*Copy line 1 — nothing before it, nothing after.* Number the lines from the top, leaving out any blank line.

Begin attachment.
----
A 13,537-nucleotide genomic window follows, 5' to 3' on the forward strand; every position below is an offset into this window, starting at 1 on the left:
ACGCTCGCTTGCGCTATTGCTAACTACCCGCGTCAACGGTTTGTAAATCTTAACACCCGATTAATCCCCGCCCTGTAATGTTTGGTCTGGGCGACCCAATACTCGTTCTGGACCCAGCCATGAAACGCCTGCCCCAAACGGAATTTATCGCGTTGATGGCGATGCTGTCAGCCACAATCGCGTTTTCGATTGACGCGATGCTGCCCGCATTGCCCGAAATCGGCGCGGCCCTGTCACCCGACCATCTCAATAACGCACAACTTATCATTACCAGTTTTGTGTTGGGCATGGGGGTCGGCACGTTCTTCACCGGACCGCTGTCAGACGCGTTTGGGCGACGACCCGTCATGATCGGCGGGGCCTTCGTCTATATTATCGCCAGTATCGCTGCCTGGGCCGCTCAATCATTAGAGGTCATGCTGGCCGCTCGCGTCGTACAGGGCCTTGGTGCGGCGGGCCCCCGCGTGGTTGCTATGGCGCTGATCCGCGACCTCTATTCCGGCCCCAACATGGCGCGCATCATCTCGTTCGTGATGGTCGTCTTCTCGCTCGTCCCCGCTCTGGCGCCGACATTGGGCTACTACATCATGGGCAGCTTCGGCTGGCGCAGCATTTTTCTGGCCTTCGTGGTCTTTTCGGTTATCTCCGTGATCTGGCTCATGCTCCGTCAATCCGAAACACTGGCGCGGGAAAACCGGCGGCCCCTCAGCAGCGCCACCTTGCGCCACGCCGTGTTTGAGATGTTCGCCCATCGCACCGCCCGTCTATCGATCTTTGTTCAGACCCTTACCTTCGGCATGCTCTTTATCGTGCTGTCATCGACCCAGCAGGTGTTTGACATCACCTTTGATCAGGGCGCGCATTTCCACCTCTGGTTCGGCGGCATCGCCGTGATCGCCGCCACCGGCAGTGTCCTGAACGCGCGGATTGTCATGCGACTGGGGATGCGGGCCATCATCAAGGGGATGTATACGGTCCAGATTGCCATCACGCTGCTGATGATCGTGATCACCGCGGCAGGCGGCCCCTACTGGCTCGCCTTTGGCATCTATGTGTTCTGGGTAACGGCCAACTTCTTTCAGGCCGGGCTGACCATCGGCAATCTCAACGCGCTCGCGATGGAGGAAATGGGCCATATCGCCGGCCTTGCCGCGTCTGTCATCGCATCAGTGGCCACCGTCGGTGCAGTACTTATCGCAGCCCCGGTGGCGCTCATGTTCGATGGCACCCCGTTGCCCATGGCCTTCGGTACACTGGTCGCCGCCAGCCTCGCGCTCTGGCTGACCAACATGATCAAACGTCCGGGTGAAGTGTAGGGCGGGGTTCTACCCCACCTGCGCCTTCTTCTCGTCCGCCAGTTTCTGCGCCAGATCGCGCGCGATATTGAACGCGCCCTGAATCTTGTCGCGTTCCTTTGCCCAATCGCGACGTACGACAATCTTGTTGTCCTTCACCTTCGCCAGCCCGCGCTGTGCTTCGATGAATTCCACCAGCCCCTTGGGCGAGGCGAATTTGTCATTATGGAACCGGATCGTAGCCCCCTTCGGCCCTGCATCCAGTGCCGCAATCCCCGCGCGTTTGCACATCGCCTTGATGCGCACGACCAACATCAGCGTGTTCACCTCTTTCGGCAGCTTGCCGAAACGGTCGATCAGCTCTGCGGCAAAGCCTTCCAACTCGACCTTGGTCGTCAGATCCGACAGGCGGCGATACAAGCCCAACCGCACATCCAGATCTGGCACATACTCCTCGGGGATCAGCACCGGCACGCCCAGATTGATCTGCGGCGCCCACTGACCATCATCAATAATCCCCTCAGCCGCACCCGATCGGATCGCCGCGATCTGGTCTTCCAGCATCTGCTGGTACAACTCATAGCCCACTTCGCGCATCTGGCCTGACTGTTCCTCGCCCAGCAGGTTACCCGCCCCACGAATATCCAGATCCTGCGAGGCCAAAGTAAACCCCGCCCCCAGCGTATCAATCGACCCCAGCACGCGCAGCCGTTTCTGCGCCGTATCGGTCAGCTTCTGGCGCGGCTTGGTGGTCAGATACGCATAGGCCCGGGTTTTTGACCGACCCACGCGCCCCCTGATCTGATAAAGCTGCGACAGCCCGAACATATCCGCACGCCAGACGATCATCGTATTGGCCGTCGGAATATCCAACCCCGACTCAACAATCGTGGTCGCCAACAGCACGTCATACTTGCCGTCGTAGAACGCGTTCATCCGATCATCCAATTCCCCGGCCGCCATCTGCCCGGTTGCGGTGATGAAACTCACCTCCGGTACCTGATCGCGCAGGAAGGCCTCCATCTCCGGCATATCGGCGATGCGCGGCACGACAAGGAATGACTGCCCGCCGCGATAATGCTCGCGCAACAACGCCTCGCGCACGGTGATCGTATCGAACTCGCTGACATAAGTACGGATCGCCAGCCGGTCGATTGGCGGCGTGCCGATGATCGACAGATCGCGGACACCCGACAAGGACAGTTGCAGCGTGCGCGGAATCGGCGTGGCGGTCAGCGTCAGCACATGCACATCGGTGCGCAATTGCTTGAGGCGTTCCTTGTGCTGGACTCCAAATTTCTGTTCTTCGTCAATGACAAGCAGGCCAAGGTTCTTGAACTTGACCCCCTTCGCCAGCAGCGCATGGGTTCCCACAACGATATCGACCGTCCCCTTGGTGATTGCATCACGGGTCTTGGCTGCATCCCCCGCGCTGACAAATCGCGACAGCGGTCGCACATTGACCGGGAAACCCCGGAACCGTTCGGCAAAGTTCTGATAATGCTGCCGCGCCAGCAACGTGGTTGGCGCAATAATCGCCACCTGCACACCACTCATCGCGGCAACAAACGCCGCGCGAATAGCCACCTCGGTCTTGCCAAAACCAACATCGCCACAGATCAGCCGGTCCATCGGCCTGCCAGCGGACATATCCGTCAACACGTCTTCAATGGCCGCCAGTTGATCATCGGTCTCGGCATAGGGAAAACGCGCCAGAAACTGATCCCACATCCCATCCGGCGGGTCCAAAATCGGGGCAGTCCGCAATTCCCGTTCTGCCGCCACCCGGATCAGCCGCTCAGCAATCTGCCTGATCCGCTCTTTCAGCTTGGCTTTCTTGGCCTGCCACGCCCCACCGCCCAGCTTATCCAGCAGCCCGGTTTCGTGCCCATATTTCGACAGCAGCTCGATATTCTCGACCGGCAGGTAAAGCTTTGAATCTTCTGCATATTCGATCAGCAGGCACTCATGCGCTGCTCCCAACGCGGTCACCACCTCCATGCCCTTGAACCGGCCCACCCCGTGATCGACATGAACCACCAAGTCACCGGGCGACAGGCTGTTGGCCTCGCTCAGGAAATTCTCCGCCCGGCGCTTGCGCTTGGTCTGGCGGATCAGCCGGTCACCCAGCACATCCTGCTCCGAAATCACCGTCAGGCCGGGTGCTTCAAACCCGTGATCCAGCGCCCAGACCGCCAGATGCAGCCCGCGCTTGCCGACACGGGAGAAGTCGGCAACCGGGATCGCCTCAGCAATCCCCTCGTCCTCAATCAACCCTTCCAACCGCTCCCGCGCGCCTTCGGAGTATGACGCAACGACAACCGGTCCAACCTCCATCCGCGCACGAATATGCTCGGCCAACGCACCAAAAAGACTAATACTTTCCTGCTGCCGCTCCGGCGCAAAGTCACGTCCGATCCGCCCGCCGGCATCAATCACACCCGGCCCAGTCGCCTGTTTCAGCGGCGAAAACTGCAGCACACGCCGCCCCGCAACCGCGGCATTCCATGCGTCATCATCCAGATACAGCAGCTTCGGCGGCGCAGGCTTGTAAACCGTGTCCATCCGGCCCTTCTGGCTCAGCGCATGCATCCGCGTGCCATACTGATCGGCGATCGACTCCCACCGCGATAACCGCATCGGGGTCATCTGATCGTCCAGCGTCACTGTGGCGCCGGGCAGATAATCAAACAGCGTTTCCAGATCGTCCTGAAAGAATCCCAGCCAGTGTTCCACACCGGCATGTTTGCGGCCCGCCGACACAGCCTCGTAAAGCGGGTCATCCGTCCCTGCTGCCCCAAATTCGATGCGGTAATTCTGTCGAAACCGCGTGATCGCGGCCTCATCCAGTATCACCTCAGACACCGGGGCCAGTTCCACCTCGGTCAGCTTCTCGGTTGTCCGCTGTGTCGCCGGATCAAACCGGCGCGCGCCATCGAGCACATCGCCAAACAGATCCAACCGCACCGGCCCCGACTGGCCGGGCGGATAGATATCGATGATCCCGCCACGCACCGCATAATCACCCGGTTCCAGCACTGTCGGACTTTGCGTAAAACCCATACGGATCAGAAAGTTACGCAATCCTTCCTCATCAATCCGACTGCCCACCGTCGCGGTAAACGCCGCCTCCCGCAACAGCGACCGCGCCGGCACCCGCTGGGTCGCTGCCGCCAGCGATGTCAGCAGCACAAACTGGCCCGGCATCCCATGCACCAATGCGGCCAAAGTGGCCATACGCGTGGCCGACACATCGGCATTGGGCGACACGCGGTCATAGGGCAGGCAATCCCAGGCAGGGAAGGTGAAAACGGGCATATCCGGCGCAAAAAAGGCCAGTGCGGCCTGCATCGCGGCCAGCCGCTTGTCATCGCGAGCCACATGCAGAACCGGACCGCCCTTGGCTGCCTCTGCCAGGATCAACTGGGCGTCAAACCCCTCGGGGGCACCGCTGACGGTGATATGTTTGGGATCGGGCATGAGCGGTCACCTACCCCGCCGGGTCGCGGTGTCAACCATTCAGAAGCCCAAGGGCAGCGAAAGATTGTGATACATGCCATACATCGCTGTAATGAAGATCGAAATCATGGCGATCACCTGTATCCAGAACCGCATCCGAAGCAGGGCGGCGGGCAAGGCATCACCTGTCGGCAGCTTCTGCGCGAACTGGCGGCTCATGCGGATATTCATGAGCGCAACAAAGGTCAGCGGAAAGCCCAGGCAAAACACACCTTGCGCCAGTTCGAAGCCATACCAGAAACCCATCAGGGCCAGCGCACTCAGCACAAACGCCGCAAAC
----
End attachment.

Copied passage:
A 13,537-nucleotide genomic window follows, 5' to 3' on the forward strand; every position below is an offset into this window, starting at 1 on the left: